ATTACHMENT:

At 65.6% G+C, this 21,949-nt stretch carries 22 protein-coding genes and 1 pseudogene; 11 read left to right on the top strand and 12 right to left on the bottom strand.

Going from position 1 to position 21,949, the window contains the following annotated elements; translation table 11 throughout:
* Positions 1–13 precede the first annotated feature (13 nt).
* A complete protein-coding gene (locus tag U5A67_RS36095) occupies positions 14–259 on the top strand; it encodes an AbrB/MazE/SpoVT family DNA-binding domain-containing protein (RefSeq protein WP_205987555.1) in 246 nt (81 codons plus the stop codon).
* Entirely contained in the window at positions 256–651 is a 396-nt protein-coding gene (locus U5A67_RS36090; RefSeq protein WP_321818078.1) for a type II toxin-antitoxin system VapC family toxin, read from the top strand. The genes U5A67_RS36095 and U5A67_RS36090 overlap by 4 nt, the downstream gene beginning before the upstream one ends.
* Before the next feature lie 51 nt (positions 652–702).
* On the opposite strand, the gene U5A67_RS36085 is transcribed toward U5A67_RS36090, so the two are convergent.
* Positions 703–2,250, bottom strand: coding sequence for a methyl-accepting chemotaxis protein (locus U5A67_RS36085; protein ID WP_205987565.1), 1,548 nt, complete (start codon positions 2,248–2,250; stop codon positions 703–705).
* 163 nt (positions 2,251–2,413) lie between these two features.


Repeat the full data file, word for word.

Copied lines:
At 65.6% G+C, this 21,949-nt stretch carries 22 protein-coding genes and 1 pseudogene; 11 read left to right on the top strand and 12 right to left on the bottom strand.

Going from position 1 to position 21,949, the window contains the following annotated elements; translation table 11 throughout:
* Positions 1–13 precede the first annotated feature (13 nt).
* A complete protein-coding gene (locus tag U5A67_RS36095) occupies positions 14–259 on the top strand; it encodes an AbrB/MazE/SpoVT family DNA-binding domain-containing protein (RefSeq protein WP_205987555.1) in 246 nt (81 codons plus the stop codon).
* Entirely contained in the window at positions 256–651 is a 396-nt protein-coding gene (locus U5A67_RS36090; RefSeq protein WP_321818078.1) for a type II toxin-antitoxin system VapC family toxin, read from the top strand. The genes U5A67_RS36095 and U5A67_RS36090 overlap by 4 nt, the downstream gene beginning before the upstream one ends.
* Before the next feature lie 51 nt (positions 652–702).
* On the opposite strand, the gene U5A67_RS36085 is transcribed toward U5A67_RS36090, so the two are convergent.
* Positions 703–2,250, bottom strand: coding sequence for a methyl-accepting chemotaxis protein (locus U5A67_RS36085; protein ID WP_205987565.1), 1,548 nt, complete (start codon positions 2,248–2,250; stop codon positions 703–705).
* 163 nt (positions 2,251–2,413) lie between these two features.